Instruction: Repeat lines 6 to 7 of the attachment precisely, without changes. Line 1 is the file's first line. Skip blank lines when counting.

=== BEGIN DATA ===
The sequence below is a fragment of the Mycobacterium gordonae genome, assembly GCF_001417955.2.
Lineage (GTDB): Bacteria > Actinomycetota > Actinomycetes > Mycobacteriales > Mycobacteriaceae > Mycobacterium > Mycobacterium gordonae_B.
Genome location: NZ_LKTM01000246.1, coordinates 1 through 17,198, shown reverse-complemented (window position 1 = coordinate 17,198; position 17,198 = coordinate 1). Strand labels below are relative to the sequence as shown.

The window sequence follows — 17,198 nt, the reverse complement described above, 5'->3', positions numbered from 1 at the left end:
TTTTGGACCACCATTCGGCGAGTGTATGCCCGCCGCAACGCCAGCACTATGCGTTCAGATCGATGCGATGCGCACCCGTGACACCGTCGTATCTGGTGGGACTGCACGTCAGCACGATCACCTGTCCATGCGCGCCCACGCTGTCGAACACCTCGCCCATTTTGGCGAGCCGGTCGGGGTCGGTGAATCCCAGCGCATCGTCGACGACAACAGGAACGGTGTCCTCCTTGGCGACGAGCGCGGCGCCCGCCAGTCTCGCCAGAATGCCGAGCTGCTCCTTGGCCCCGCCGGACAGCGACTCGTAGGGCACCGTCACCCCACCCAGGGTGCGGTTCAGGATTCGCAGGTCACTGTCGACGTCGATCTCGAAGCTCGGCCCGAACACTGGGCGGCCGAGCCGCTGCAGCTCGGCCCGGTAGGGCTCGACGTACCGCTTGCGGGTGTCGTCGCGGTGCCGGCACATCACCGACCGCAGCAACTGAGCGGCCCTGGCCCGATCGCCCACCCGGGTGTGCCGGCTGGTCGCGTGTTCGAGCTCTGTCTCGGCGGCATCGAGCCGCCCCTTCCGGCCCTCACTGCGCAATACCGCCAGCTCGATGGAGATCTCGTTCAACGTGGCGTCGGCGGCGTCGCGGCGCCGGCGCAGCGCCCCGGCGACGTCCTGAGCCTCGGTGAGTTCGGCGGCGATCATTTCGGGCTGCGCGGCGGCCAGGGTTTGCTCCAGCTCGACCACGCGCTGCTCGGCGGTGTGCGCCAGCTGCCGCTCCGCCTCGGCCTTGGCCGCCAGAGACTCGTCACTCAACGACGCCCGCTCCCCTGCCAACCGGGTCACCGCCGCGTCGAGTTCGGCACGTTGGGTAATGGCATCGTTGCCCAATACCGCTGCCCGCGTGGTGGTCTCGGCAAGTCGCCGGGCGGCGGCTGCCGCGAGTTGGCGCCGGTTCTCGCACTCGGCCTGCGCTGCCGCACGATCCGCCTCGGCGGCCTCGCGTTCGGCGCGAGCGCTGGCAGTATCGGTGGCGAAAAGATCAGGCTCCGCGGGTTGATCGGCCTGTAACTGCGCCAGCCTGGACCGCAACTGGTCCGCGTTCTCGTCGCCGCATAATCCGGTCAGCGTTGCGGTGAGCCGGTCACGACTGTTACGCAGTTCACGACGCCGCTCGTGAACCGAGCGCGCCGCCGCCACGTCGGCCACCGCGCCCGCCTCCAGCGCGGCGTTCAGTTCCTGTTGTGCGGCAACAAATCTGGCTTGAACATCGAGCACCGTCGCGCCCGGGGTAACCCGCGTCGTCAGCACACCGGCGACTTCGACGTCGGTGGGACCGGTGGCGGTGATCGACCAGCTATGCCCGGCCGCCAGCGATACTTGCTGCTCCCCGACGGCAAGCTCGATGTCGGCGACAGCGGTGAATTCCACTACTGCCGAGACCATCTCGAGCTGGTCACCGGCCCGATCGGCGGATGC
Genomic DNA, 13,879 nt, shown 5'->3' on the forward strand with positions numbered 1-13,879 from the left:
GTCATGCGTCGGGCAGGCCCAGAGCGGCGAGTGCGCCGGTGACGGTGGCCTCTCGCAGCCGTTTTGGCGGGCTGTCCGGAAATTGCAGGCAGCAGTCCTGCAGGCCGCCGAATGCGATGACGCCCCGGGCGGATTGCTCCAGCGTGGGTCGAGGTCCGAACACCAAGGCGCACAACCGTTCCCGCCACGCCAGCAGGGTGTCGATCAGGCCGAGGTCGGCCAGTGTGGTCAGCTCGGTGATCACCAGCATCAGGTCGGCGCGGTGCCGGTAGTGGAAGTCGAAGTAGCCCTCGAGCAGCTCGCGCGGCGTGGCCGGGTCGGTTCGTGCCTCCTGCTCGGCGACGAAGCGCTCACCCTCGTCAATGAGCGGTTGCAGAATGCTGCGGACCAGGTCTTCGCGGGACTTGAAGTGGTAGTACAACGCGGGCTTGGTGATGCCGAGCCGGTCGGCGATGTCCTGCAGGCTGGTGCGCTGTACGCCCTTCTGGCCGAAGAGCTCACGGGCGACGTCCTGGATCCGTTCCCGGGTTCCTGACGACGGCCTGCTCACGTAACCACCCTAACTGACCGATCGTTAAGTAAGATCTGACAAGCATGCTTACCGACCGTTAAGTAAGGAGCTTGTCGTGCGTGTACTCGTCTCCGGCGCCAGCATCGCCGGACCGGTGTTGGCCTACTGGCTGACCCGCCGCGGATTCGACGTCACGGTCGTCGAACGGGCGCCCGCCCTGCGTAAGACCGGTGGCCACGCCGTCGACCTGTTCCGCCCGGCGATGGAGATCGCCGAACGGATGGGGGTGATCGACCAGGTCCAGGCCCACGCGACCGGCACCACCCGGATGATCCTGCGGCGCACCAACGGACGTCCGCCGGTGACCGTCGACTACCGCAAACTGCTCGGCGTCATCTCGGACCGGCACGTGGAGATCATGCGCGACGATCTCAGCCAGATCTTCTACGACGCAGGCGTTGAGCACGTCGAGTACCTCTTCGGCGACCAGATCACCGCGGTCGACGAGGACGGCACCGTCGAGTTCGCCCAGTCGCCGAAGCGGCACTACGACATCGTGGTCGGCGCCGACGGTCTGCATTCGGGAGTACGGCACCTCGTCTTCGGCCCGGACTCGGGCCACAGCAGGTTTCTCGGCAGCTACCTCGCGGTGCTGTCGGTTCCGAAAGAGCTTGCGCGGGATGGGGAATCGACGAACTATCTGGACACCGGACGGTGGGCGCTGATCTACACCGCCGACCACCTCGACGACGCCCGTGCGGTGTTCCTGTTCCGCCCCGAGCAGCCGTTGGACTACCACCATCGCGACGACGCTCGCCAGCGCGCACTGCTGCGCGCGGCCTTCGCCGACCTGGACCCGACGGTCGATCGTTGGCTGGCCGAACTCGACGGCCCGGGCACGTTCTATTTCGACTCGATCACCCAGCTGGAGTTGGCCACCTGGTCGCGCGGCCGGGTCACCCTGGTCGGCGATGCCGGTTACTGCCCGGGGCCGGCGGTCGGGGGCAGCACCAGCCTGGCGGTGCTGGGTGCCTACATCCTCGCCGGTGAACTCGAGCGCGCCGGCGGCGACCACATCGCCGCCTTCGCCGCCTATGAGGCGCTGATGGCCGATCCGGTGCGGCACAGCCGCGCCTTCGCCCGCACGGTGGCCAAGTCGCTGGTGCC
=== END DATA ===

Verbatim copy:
Genomic DNA, 13,879 nt, shown 5'->3' on the forward strand with positions numbered 1-13,879 from the left:
GTCATGCGTCGGGCAGGCCCAGAGCGGCGAGTGCGCCGGTGACGGTGGCCTCTCGCAGCCGTTTTGGCGGGCTGTCCGGAAATTGCAGGCAGCAGTCCTGCAGGCCGCCGAATGCGATGACGCCCCGGGCGGATTGCTCCAGCGTGGGTCGAGGTCCGAACACCAAGGCGCACAACCGTTCCCGCCACGCCAGCAGGGTGTCGATCAGGCCGAGGTCGGCCAGTGTGGTCAGCTCGGTGATCACCAGCATCAGGTCGGCGCGGTGCCGGTAGTGGAAGTCGAAGTAGCCCTCGAGCAGCTCGCGCGGCGTGGCCGGGTCGGTTCGTGCCTCCTGCTCGGCGACGAAGCGCTCACCCTCGTCAATGAGCGGTTGCAGAATGCTGCGGACCAGGTCTTCGCGGGACTTGAAGTGGTAGTACAACGCGGGCTTGGTGATGCCGAGCCGGTCGGCGATGTCCTGCAGGCTGGTGCGCTGTACGCCCTTCTGGCCGAAGAGCTCACGGGCGACGTCCTGGATCCGTTCCCGGGTTCCTGACGACGGCCTGCTCACGTAACCACCCTAACTGACCGATCGTTAAGTAAGATCTGACAAGCATGCTTACCGACCGTTAAGTAAGGAGCTTGTCGTGCGTGTACTCGTCTCCGGCGCCAGCATCGCCGGACCGGTGTTGGCCTACTGGCTGACCCGCCGCGGATTCGACGTCACGGTCGTCGAACGGGCGCCCGCCCTGCGTAAGACCGGTGGCCACGCCGTCGACCTGTTCCGCCCGGCGATGGAGATCGCCGAACGGATGGGGGTGATCGACCAGGTCCAGGCCCACGCGACCGGCACCACCCGGATGATCCTGCGGCGCACCAACGGACGTCCGCCGGTGACCGTCGACTACCGCAAACTGCTCGGCGTCATCTCGGACCGGCACGTGGAGATCATGCGCGACGATCTCAGCCAGATCTTCTACGACGCAGGCGTTGAGCACGTCGAGTACCTCTTCGGCGACCAGATCACCGCGGTCGACGAGGACGGCACCGTCGAGTTCGCCCAGTCGCCGAAGCGGCACTACGACATCGTGGTCGGCGCCGACGGTCTGCATTCGGGAGTACGGCACCTCGTCTTCGGCCCGGACTCGGGCCACAGCAGGTTTCTCGGCAGCTACCTCGCGGTGCTGTCGGTTCCGAAAGAGCTTGCGCGGGATGGGGAATCGACGAACTATCTGGACACCGGACGGTGGGCGCTGATCTACACCGCCGACCACCTCGACGACGCCCGTGCGGTGTTCCTGTTCCGCCCCGAGCAGCCGTTGGACTACCACCATCGCGACGACGCTCGCCAGCGCGCACTGCTGCGCGCGGCCTTCGCCGACCTGGACCCGACGGTCGATCGTTGGCTGGCCGAACTCGACGGCCCGGGCACGTTCTATTTCGACTCGATCACCCAGCTGGAGTTGGCCACCTGGTCGCGCGGCCGGGTCACCCTGGTCGGCGATGCCGGTTACTGCCCGGGGCCGGCGGTCGGGGGCAGCACCAGCCTGGCGGTGCTGGGTGCCTACATCCTCGCCGGTGAACTCGAGCGCGCCGGCGGCGACCACATCGCCGCCTTCGCCGCCTATGAGGCGCTGATGGCCGATCCGGTGCGGCACAGCCGCGCCTTCGCCCGCACGGTGGCCAAGTCGCTGGTGCC